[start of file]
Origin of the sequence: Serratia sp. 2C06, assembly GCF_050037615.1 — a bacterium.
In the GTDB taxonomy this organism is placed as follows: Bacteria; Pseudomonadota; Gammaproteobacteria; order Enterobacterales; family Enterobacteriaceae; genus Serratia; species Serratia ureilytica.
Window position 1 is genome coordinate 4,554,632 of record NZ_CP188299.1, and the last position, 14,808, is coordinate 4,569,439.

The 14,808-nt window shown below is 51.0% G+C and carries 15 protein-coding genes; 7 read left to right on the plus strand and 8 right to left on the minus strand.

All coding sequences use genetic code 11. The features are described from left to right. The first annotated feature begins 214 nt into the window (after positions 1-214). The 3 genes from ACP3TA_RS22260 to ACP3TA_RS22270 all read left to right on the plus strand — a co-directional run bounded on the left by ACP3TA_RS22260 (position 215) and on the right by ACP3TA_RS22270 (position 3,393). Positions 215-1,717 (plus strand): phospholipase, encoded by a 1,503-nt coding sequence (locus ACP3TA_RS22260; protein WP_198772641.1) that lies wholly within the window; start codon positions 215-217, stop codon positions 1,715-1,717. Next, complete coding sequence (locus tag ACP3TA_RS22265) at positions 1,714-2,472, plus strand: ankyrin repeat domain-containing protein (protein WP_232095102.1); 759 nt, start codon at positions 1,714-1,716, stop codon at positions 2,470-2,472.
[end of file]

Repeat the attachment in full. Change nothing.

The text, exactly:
Origin of the sequence: Serratia sp. 2C06, assembly GCF_050037615.1 — a bacterium.
In the GTDB taxonomy this organism is placed as follows: Bacteria; Pseudomonadota; Gammaproteobacteria; order Enterobacterales; family Enterobacteriaceae; genus Serratia; species Serratia ureilytica.
Window position 1 is genome coordinate 4,554,632 of record NZ_CP188299.1, and the last position, 14,808, is coordinate 4,569,439.

The 14,808-nt window shown below is 51.0% G+C and carries 15 protein-coding genes; 7 read left to right on the plus strand and 8 right to left on the minus strand.

All coding sequences use genetic code 11. The features are described from left to right. The first annotated feature begins 214 nt into the window (after positions 1-214). The 3 genes from ACP3TA_RS22260 to ACP3TA_RS22270 all read left to right on the plus strand — a co-directional run bounded on the left by ACP3TA_RS22260 (position 215) and on the right by ACP3TA_RS22270 (position 3,393). Positions 215-1,717 (plus strand): phospholipase, encoded by a 1,503-nt coding sequence (locus ACP3TA_RS22260; protein WP_198772641.1) that lies wholly within the window; start codon positions 215-217, stop codon positions 1,715-1,717. Next, complete coding sequence (locus tag ACP3TA_RS22265) at positions 1,714-2,472, plus strand: ankyrin repeat domain-containing protein (protein WP_232095102.1); 759 nt, start codon at positions 1,714-1,716, stop codon at positions 2,470-2,472.